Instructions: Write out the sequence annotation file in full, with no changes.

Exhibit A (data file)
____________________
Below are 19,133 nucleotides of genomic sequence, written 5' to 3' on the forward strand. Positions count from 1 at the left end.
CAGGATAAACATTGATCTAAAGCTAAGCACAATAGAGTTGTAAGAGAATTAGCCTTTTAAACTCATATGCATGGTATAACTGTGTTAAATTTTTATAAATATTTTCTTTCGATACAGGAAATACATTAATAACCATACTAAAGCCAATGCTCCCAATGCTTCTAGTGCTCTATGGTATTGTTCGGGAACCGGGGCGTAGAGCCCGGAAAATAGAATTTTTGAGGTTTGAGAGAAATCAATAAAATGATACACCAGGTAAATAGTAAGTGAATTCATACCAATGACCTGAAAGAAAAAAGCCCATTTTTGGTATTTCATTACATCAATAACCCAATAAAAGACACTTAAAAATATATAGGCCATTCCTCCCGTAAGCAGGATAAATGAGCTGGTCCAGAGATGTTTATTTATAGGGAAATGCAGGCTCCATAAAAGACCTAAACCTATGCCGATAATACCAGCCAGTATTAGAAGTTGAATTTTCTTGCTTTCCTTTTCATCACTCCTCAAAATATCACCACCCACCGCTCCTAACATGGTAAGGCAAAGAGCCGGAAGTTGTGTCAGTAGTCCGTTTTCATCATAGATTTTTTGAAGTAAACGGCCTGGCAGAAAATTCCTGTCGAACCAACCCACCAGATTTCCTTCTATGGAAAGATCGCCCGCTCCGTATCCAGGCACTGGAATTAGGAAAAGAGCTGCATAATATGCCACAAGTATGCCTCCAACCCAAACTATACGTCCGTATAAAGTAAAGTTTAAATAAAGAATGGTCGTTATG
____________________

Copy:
Below are 19,133 nucleotides of genomic sequence, written 5' to 3' on the forward strand. Positions count from 1 at the left end.
CAGGATAAACATTGATCTAAAGCTAAGCACAATAGAGTTGTAAGAGAATTAGCCTTTTAAACTCATATGCATGGTATAACTGTGTTAAATTTTTATAAATATTTTCTTTCGATACAGGAAATACATTAATAACCATACTAAAGCCAATGCTCCCAATGCTTCTAGTGCTCTATGGTATTGTTCGGGAACCGGGGCGTAGAGCCCGGAAAATAGAATTTTTGAGGTTTGAGAGAAATCAATAAAATGATACACCAGGTAAATAGTAAGTGAATTCATACCAATGACCTGAAAGAAAAAAGCCCATTTTTGGTATTTCATTACATCAATAACCCAATAAAAGACACTTAAAAATATATAGGCCATTCCTCCCGTAAGCAGGATAAATGAGCTGGTCCAGAGATGTTTATTTATAGGGAAATGCAGGCTCCATAAAAGACCTAAACCTATGCCGATAATACCAGCCAGTATTAGAAGTTGAATTTTCTTGCTTTCCTTTTCATCACTCCTCAAAATATCACCACCCACCGCTCCTAACATGGTAAGGCAAAGAGCCGGAAGTTGTGTCAGTAGTCCGTTTTCATCATAGATTTTTTGAAGTAAACGGCCTGGCAGAAAATTCCTGTCGAACCAACCCACCAGATTTCCTTCTATGGAAAGATCGCCCGCTCCGTATCCAGGCACTGGAATTAGGAAAAGAGCTGCATAATATGCCACAAGTATGCCTCCAACCCAAACTATACGTCCGTATAAAGTAAAGTTTAAATAAAGAATGGTCGTTATG